“One of the smartest young writers of her generation.”—Book Riot
From the acclaimed cultural critic and New York Times bestselling author of This Will Be My Undoing—a writer whom Roxane Gay has hailed as “a force to be reckoned with”—comes this powerful story of her journey to understand her northern and southern roots, the Great Migration, and the displacement of black people across America.
Between 1916 and 1970, six million black Americans left their rural homes in the South for jobs in cities in the North, West, and Midwest in a movement known as The Great Migration. But while this event transformed the complexion of America and provided black people with new economic opportunities, it also disconnected them from their roots, their land, and their sense of identity, argues Morgan Jerkins. In this fascinating and deeply personal exploration, she recreates her ancestors’ journeys across America, following the migratory routes they took from Georgia and South Carolina to Louisiana, Oklahoma, and California.
Following in their footsteps, Jerkins seeks to understand not only her own past, but the lineage of an entire group of people who have been displaced, disenfranchised, and disrespected throughout our history. Through interviews, photos, and hundreds of pages of transcription, Jerkins braids the loose threads of her family’s oral histories, which she was able to trace back 300 years, with the insights and recollections of black people she met along the way—the tissue of black myths, customs, and blood that connect the bones of American history.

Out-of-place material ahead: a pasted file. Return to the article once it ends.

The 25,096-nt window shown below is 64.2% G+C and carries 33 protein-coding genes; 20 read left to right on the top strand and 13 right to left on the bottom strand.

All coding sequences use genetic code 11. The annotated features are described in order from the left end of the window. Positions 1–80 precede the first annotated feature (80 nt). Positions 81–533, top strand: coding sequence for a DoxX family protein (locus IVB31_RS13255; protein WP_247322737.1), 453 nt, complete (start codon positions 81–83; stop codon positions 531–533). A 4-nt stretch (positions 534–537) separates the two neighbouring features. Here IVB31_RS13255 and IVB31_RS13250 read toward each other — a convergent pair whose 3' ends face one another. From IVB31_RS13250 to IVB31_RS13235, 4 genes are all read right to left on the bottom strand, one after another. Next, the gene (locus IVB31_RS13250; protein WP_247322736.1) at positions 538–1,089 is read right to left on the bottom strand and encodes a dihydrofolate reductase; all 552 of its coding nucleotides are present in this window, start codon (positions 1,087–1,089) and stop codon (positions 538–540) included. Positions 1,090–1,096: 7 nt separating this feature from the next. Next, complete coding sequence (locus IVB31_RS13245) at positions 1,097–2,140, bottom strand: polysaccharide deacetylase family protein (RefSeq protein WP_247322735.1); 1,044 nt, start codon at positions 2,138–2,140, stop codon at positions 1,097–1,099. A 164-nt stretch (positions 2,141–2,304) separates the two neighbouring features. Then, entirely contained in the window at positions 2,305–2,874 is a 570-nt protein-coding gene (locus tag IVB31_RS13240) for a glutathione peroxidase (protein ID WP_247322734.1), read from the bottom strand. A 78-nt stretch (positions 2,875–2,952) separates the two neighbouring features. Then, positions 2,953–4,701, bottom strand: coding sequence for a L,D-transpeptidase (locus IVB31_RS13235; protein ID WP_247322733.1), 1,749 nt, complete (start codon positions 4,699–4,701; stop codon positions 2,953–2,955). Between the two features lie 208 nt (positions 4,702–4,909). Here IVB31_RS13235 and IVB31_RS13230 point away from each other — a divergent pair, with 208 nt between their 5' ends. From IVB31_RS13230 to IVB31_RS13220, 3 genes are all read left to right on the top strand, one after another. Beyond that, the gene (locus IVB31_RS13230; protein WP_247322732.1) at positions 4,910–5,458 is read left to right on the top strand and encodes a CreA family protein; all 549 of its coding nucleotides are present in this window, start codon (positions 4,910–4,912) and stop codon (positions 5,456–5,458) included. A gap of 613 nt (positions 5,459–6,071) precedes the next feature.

Incisive and illuminating, Wandering in Strange Lands is a timely and enthralling look at America’s past and present, one family’s legacy, and a young black woman’s life, filtered through her sharp and curious eyes.
About the Author
Morgan Jerkins is an associate editor at Catapult whose work has been featured in The New Yorker, Vogue, the New York Times, The Atlantic, Elle, Rolling Stone, Lenny, and BuzzFeed, among many others. She lives in New York.
“[A] forthright and informative account. . . . Jerkins’s careful research and revelatory conversations with historians, activists, and genealogists result in a disturbing yet ultimately empowering chronicle of the African-American experience. Readers will be moved by this brave and inquisitive book.”
— Publishers Weekly
“Driven by a need to understand her own identity, cultural critic Jerkins mounted an investigation into her family's tangled history, recounting in this candid memoir the surprising discoveries that emerged from her emotional journey. . . A revelatory exploration of the meaning of blackness.”
— Kirkus Reviews